St Mark the Evangelist, Andrea Mantegna
Andrea Mantegna
St Mark the Evangelist
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Andrea Mantegna

St Mark the Evangelist, ca. 1448 – 1451

82 x 64.3 cm
Physical Description
Mixed technique on canvas
Inventory Number
Acquired in 1867
On display, 2nd upper level, Old Masters, room 13


About the Work

The depiction of St Mark is one of the earliest works by this great Renaissance artist. Unusually, it was painted on canvas. Executed around 1450, it is a fine example of how Mantegna combined his knowledge of classical architectural motifs and perspective with his skill in reproducing the most varied materials and reflecting surfaces. He had learned the latter by studying early Netherlandish oil paintings. He thus far exceeded anything his fellow Italian artists were able to achieve with traditional egg-tempera-based paint.

Audio & Video

  • Basic information
  • Focus on art history
  • Focus on material
  • KunstIStück – Andrea Mantegna: Der Evangelist Markus
    Sammlungshighlights des Städel Museums in unterhaltsamen und informativen Filmen – das sind die Kunst|Stücke. Entdecken Sie spannende Details zu Kunstwerken aus ungewöhnlichen Blickwinkeln in unter zwei Minuten. Andrea Mantegna: Der Evangelist Markus, ca. 1448-1451, Städel Museum, Frankfurt am Main.

Work Data

Basic Information

St Mark the Evangelist
Period Produced
Object Type
Physical Description
Mixed technique on canvas
Label at the Time of Manufacture
An der Brüstung ein Cartellino mit der Inschrift: INCLITA MAGNANIMI VE[...] EVANGELISTA PAX TIBI M[...]E [...] ANDREAE MANTEGNAE LABOR

Property and Acquisition

Städel Museum, Frankfurt am Main
Picture Copyright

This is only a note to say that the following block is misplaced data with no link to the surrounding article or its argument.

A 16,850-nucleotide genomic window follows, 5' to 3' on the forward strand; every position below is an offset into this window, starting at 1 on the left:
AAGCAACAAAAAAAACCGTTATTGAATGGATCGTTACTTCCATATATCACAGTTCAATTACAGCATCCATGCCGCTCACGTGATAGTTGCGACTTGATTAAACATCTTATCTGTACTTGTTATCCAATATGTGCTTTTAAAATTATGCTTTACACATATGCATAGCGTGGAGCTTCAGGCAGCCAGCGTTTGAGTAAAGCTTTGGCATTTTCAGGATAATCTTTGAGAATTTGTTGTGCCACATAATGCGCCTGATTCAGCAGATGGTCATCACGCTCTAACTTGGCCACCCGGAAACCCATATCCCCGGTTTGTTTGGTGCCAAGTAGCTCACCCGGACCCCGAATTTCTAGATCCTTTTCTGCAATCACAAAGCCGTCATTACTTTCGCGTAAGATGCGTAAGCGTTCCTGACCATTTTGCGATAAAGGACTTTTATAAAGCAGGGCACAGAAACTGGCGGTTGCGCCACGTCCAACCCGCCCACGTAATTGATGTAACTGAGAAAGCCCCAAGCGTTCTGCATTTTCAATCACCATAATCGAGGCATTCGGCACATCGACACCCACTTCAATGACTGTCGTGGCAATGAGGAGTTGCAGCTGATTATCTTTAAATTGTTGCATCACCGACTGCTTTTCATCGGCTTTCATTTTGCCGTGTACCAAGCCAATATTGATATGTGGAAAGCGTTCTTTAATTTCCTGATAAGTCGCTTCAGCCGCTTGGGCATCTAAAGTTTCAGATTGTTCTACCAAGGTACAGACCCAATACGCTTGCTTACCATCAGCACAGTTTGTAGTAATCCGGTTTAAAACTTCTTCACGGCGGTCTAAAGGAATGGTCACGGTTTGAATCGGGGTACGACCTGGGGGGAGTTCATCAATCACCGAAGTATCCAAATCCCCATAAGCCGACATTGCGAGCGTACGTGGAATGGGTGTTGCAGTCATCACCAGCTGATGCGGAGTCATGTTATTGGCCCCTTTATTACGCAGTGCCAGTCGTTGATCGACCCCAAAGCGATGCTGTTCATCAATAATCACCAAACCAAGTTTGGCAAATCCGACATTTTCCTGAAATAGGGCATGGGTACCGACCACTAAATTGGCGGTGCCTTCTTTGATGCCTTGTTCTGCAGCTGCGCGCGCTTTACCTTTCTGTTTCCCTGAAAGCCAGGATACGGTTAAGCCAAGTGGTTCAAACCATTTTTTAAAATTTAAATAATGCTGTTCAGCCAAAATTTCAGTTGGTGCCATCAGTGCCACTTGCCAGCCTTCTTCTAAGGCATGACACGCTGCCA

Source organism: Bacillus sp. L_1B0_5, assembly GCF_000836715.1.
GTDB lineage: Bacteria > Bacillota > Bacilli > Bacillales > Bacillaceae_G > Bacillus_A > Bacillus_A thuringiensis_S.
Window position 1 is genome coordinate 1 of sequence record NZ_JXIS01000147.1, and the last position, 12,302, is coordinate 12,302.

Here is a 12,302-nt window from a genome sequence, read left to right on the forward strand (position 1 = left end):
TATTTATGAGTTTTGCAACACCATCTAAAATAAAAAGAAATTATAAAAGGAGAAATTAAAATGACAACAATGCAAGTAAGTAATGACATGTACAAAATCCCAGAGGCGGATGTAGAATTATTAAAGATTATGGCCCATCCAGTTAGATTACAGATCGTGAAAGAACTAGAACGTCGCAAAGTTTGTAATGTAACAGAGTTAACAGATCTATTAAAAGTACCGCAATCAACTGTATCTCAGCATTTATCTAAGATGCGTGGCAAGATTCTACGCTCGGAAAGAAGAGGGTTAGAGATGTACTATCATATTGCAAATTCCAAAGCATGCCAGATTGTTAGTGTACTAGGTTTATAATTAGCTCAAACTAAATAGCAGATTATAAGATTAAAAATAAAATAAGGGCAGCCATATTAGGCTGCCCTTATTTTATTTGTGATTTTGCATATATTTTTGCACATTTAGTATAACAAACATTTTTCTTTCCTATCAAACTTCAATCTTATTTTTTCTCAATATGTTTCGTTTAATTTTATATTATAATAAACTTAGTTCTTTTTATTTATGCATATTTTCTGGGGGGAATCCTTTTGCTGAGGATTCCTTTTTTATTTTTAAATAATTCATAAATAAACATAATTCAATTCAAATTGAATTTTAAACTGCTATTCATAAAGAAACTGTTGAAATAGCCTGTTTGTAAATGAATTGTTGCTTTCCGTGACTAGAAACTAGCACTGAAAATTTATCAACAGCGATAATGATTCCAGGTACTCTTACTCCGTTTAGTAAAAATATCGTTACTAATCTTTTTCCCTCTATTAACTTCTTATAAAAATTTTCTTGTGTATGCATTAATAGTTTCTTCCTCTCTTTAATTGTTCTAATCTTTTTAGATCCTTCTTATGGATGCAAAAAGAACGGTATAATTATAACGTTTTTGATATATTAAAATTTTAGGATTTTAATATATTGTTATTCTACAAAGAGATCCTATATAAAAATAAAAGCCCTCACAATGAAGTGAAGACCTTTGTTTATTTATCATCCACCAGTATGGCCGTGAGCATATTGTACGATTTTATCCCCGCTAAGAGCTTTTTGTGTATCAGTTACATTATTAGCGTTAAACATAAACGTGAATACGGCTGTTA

Public Domain
Acquired in 1867

Work Content

Motifs and References


  • 11H(MARK) Mark (Marcus) the evangelist, and bishop of Alexandria; possible attributes: book, (winged) lion, pen and inkhorn, scroll
  • 41A3361 human figure at (open) window, seen from outside

Research and Discussion


Object History
? wahrscheinlich Graf Uceda, Madrid
José María de Salamanca y Mayol (1811-1883), Madrid
Verst. durch Charles Pillet, Paris an Moritz Gontard und Louis Kohlbacher für das Städelsche Kunstinstitut, Frankfurt am Main, 3.-6. Juni 1867 (Los-Nr. 58).


Since 2001, the Städel Museum has systematically been researching the provenance of all objects that were acquired during the National Socialist period, or that changed owners or could have changed owners during those years. The basis for this research is the “Washington Declaration”, also known as the “Washington Conference Principles”, formulated at the 1998 “Conference on Holocaust-Era Assets” and the subsequent “Joint Declaration”.

The provenance information is based on the sources researched at the time they were published digitally. However, this information can change at any time when new sources are discovered. Provenance research is therefore a continuous process and one that is updated at regular intervals.

Ideally, the provenance information documents an object’s origins from the time it was created until the date when it found its way into the collection. It contains the following details, provided they are known:

  • the type of acquisition and/or the way the object changed hands
  • the owner's name and place of residence
  • the date on which it changed hands

The successive ownership records are separated from each other by a semicolon.

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